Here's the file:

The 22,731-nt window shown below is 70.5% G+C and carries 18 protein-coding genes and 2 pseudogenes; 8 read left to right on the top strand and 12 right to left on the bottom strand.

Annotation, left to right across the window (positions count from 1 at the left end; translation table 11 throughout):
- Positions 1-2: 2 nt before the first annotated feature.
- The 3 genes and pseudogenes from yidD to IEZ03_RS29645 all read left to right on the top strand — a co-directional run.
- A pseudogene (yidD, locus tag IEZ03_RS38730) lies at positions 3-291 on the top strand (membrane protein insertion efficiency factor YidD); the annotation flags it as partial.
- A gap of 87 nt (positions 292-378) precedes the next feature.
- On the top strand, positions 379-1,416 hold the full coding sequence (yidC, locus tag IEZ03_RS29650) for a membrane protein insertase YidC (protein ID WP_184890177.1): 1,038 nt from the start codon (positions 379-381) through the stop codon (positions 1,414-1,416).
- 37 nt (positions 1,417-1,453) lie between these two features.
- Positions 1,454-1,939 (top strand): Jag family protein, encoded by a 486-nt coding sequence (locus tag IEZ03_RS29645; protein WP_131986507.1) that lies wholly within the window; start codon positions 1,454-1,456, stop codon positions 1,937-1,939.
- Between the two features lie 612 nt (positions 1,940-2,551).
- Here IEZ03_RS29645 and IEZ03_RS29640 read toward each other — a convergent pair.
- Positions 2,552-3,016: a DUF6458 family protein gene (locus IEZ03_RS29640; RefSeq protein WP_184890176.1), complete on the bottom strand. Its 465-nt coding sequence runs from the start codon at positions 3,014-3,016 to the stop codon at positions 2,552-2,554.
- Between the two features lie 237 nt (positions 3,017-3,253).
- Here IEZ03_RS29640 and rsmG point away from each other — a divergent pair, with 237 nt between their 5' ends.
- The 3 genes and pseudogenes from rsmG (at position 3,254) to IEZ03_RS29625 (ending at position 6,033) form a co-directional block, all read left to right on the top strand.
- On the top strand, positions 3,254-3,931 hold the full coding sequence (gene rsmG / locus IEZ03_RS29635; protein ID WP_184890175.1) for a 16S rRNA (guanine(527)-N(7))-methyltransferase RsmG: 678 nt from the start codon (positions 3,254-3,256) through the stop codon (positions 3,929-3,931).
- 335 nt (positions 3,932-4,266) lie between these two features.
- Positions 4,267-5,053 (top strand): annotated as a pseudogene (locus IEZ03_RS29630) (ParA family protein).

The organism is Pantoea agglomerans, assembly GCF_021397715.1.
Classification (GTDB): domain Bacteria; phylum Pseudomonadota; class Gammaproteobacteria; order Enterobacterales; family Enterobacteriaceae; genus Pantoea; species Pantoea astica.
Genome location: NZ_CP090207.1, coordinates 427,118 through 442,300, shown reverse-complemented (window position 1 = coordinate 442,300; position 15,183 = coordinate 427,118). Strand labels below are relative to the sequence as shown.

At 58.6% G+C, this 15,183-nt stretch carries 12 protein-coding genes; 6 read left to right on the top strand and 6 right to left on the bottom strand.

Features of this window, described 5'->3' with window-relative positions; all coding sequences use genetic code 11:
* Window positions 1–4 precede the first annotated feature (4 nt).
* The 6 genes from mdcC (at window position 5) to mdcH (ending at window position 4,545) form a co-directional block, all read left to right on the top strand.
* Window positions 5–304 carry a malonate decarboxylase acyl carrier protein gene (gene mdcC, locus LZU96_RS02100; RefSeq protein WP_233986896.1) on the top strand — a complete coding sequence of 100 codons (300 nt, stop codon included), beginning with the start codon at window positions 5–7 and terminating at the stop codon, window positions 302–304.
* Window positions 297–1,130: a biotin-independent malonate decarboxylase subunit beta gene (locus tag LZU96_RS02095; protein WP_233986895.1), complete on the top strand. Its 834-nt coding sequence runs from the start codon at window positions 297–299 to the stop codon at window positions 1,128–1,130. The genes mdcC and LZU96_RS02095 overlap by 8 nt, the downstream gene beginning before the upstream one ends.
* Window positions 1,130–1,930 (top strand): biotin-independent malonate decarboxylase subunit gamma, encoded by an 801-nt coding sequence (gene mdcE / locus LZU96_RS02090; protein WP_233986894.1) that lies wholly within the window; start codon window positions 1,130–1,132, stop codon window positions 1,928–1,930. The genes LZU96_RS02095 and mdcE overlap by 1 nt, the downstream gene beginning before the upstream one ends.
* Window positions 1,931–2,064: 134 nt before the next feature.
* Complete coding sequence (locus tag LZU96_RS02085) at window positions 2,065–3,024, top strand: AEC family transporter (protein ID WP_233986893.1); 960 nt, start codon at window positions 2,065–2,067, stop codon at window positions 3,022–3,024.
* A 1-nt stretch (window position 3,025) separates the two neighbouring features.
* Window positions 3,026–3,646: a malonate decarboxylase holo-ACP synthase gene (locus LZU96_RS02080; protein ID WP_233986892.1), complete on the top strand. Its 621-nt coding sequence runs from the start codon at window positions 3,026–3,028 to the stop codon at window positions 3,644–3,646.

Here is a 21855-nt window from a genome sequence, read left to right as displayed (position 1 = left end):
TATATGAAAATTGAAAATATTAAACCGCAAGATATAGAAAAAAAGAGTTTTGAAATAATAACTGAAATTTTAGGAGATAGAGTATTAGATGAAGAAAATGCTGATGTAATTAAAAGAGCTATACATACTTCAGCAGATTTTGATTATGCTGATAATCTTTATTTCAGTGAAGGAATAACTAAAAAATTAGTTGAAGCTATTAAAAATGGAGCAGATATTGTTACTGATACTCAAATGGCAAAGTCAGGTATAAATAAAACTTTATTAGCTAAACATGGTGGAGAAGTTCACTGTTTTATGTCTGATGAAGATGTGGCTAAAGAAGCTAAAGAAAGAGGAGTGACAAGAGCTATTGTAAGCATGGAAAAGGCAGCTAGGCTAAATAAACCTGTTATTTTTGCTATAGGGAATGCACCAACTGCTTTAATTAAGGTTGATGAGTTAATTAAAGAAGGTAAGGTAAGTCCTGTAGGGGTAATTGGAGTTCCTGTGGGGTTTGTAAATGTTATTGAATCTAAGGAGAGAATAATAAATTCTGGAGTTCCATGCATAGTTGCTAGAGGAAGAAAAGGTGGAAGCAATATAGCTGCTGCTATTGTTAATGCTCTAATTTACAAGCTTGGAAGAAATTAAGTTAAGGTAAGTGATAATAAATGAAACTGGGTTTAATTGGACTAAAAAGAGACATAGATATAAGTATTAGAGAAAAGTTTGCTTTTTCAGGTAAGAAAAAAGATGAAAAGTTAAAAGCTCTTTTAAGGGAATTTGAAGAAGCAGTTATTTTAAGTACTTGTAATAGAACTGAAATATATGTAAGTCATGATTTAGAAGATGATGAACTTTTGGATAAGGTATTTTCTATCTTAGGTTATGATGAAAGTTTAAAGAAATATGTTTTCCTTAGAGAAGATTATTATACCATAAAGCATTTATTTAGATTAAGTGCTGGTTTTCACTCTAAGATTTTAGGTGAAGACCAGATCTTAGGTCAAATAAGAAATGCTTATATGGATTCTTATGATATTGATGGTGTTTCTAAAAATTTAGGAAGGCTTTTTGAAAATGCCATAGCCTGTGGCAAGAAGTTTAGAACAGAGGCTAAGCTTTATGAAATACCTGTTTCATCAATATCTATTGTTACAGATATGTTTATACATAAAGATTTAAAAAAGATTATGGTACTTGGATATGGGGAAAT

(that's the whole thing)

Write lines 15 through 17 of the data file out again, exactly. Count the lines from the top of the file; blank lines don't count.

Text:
- The 3 genes and pseudogenes from rsmG (at position 3,254) to IEZ03_RS29625 (ending at position 6,033) form a co-directional block, all read left to right on the top strand.
- On the top strand, positions 3,254-3,931 hold the full coding sequence (gene rsmG / locus IEZ03_RS29635; protein ID WP_184890175.1) for a 16S rRNA (guanine(527)-N(7))-methyltransferase RsmG: 678 nt from the start codon (positions 3,254-3,256) through the stop codon (positions 3,929-3,931).
- 335 nt (positions 3,932-4,266) lie between these two features.